The majority concludes, "Because the Deferral Rule cannot be justified under any of the administrative law doctrines relied on by EPA, this opinion, contrary to our dissenting colleague's suggestion. . . leaves for another day the question whether the agency has authority under the Clean Air Act to permanently exempt biogenic carbon dioxide sources from the PSD permitting program. If and when EPA adopts a permanent exemption for some or all biogenic carbon dioxide sources, we will have the benefit of three years of scientific study, as well as fully briefed and contextualized arguments about EPA's authority under the Clean Air Act."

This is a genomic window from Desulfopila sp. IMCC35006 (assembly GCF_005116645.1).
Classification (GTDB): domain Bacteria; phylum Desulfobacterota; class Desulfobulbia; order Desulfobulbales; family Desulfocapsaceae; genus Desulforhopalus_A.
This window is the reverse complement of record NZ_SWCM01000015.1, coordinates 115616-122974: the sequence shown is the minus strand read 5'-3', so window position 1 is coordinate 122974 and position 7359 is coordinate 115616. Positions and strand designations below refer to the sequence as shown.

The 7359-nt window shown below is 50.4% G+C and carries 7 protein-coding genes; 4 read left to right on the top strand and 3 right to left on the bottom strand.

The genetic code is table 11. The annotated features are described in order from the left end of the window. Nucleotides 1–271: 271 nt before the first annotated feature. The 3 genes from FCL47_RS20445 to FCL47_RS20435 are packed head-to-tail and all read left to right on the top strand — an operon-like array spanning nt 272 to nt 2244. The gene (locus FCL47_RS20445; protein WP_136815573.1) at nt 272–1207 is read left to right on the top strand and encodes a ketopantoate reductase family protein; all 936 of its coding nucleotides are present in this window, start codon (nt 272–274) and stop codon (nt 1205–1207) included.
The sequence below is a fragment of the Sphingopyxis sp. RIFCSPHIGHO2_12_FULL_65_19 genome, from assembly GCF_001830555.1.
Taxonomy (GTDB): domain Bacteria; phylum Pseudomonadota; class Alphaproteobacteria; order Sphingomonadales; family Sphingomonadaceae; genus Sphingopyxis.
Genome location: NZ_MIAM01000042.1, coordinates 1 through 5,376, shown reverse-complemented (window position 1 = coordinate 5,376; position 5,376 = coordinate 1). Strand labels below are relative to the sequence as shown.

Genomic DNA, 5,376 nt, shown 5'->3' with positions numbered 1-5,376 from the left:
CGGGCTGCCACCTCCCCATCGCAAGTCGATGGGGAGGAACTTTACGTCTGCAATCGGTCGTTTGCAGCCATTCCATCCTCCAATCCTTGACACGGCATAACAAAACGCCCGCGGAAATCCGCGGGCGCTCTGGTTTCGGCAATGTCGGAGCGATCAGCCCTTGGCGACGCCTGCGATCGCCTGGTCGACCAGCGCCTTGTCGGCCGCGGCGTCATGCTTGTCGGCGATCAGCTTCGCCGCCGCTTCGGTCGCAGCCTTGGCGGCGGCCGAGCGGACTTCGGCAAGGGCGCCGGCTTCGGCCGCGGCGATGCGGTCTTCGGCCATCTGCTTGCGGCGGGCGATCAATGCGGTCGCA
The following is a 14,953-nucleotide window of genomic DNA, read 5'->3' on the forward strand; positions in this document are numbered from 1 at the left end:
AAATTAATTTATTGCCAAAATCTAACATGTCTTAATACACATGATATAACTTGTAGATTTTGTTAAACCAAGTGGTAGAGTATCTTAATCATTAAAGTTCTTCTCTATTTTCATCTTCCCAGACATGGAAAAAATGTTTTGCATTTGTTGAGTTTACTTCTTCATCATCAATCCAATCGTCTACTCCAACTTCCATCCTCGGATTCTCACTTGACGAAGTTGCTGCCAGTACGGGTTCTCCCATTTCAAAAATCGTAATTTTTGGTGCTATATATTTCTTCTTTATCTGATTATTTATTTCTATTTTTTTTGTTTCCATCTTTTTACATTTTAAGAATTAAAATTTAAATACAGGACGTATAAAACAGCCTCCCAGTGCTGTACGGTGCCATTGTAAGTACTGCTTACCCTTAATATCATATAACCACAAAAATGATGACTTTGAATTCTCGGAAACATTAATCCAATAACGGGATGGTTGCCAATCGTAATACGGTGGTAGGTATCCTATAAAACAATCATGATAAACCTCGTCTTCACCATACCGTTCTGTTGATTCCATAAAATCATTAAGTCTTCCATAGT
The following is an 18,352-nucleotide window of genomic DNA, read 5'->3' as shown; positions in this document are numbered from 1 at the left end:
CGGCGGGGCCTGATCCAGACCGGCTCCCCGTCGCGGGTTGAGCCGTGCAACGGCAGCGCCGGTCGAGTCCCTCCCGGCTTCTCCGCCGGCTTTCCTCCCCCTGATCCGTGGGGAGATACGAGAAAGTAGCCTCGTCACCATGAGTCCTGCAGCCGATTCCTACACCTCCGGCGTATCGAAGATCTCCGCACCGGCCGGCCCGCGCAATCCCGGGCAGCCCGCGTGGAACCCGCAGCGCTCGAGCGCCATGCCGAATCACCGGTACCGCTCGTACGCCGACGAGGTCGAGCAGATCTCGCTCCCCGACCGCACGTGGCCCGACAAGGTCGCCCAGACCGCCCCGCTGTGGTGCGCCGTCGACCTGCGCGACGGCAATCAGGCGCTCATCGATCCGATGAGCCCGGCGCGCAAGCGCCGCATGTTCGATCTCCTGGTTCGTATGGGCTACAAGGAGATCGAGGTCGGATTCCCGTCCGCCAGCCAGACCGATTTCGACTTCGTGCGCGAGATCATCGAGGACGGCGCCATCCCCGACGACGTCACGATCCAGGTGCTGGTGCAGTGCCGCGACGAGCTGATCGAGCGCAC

The dissenting Justice said, "I believe EPA can -- and should -- defer regulation until it has the time it says it needs to study and resolve the issue it is charged with regulating. I would therefore uphold the Deferral Rule. Alternatively, given that the Deferral Rule expires or will be superseded in a matter of months -- and by then EPA will have at least crystallized the issue before us -- we should hold the case in abeyance as unripe. Accordingly, I respectfully dissent."